“8. ............... In the case of the assessee company, the assessee has failed to disclose the facts relevant to the assessment of the assessee company. At the time of reopening of assessment, the Assessing Officer has obtained information on the parties with whom the assessee company has had financial transactions. It has been reliably gathered by the Assessing Officer that such parties were in fact bogus entities. The assessee has not disclosed any detail of such parties at the time of original scrutiny. Such fact has been brought to light by means of an investigation undertaken by the Department and this has not been disclosed by the assessee company. Till date the assessee company has not disclosed the relationship or association of the assessee with the bogus entities nor the objective of such transactions. Therefore, it is evidence that the assessee has failed to fully and truly disclose all material facts necessary for the assessment of the assessee company for the relevant Assessment Year. The points of objection raised by the assessee in Point Numbers 2, 3 and 4 of para 2 thereby becomes factually redundant because the tenets of change of opinion or absence of new information is not relevant in this case due to the existence of new information.

9. ..........

10. An examination of the assessment records of the assessment originally made reveals that where the reason given for effecting reassessment were not the matters considered by the assessing authority while passing assessment order. The point of dispute at the time of original assessment was whether the interest earned by the assessee adjusted against prior period expenses were to be considered as Income from other sources or not. The Assessing Officer has neither verified the genuineness of such transactions nor the genuineness of such parties. Therefore, since no opinion was formed in this regard, the contention that no new material have been brought to light to invoke the power and proceedings under Section 147 or that it is proposed by way of 'change of opinion' is not relevant. Mer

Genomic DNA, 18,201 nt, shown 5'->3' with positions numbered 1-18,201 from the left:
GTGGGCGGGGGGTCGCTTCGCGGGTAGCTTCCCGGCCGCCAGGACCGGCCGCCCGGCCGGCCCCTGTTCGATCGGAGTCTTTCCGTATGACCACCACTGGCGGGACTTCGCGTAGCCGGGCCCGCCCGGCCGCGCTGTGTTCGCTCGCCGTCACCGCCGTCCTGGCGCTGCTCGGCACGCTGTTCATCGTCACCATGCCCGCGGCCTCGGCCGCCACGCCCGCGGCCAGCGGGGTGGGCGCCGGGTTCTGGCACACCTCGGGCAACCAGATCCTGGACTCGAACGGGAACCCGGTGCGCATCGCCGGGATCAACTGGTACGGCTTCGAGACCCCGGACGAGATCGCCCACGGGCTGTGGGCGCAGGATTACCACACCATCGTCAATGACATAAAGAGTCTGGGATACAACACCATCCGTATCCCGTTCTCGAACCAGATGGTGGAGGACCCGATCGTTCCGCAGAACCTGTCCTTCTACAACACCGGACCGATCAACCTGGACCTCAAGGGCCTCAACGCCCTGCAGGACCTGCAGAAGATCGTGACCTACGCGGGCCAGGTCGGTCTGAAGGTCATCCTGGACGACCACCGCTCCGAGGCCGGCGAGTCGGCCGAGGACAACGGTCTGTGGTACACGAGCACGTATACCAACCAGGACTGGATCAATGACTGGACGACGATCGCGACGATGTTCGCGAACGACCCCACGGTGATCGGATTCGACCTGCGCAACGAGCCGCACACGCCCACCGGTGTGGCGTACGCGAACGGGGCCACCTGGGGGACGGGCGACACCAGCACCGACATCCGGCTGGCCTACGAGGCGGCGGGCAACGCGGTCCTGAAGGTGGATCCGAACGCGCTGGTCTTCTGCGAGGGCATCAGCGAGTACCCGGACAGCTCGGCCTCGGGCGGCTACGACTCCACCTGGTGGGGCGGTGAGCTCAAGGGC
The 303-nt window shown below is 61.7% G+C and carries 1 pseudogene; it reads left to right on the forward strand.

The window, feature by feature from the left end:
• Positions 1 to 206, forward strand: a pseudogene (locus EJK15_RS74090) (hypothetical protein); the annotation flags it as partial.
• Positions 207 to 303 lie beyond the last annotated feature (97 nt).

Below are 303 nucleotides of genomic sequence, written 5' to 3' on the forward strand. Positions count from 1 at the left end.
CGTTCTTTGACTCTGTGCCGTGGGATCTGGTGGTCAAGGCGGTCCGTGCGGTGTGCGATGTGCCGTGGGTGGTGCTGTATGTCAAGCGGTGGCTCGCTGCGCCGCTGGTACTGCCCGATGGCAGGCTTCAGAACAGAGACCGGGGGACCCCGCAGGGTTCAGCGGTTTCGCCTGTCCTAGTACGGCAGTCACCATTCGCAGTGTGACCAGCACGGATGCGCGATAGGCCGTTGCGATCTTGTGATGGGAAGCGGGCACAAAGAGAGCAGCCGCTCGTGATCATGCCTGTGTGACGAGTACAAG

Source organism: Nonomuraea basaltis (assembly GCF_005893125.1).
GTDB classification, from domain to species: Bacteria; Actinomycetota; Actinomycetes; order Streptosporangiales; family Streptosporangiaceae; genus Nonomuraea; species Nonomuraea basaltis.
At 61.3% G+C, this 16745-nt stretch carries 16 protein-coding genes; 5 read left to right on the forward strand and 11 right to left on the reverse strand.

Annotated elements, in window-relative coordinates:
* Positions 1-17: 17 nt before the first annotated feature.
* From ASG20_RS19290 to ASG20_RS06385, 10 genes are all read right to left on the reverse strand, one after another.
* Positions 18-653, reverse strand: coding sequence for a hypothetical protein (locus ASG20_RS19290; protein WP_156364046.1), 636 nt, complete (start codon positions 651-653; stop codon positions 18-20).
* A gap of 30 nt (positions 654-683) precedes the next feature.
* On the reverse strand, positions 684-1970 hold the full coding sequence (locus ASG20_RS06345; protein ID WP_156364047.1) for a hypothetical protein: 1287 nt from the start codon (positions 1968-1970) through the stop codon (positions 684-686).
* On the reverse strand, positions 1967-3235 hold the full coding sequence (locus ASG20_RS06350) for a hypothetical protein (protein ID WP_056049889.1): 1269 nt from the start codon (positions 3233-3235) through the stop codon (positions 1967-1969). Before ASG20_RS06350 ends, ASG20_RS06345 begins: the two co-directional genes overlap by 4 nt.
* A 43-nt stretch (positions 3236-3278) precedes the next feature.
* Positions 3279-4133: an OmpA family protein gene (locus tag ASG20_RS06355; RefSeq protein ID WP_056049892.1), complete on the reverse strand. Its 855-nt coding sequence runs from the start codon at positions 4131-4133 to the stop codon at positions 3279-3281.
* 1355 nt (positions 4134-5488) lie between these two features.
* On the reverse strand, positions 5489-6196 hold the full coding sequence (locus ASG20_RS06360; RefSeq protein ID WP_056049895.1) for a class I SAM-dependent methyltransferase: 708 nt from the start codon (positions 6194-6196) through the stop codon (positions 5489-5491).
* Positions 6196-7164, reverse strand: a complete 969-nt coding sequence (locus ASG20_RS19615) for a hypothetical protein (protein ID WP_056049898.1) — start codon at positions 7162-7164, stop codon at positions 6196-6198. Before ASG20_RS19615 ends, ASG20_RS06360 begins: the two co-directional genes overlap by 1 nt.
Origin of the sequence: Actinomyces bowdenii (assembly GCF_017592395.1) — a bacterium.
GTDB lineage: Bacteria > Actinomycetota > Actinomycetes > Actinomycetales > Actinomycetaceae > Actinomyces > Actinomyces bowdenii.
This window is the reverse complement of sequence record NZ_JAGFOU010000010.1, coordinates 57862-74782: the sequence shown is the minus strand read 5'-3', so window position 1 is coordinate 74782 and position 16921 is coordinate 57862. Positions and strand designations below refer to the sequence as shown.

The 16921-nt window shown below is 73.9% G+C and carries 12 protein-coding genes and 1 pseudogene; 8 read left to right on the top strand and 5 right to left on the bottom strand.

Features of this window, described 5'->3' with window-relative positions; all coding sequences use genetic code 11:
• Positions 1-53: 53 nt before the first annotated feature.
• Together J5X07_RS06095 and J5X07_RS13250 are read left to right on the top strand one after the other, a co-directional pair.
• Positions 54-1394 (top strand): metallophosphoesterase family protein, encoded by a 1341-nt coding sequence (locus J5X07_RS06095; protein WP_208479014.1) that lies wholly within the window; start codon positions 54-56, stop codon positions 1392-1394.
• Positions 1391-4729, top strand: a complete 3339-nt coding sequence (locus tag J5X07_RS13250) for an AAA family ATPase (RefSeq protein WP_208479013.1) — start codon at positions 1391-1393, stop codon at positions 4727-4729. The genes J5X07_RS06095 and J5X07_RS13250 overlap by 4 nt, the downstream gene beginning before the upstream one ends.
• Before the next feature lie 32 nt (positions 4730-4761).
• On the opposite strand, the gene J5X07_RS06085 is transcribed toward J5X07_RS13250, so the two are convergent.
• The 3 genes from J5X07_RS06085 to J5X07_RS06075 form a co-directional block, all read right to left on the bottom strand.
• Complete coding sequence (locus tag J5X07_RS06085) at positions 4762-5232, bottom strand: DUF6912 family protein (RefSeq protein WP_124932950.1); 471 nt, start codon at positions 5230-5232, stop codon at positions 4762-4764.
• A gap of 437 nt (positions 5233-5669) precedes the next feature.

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e production of books of accounts by assessee before Assessing Officer, cannot lead to the presumption that all books have been perused and examined by the Assessing Authority. It is duty of assessee to show all relevant particulars in books of accounts, not mere production of boos, arguments that Assessing Officer could have been discovered is not correct as held in the case of Kantamaneni Venkatnarayana by Hon'ble Supreme Court 63 ITR 638.” 16. The Assessing Officer has dealt with the objections raised by the petitioner that the reopening of proceedings beyond the period of four years is without jurisdiction. 17. Considering the findings given in the order disposing of the objections, this Court is of the opinion that assessment/re-assessment is to be completed by following the procedures contemplated. The scope of judicial review under Article 226 of the Constitute of India is to scrutinise the processes through which the decision is taken by the competent authority by following the procedures as contemplated under law, but not the decision itself. In the present case, the directives issued by the Hon'ble Supreme Court in the case of GKN Driveshafts (India) Ltd. (supra) have been followed and the assessee was given opportunity to submit their objections and the petitioner had rightly availed the opportunity and the said objections were also considered and disposed of by the authorities. The reasons furnished for reopening of assessment as well as the findings made in the order disposing of the objections are in the opinion of this Court is candid and convincing and therefore, there is no other reason to interfere with the order impugned in this writ petition and consequently, the writ petition fails and stands dismissed. No costs. Connected miscellaneous petition is closed.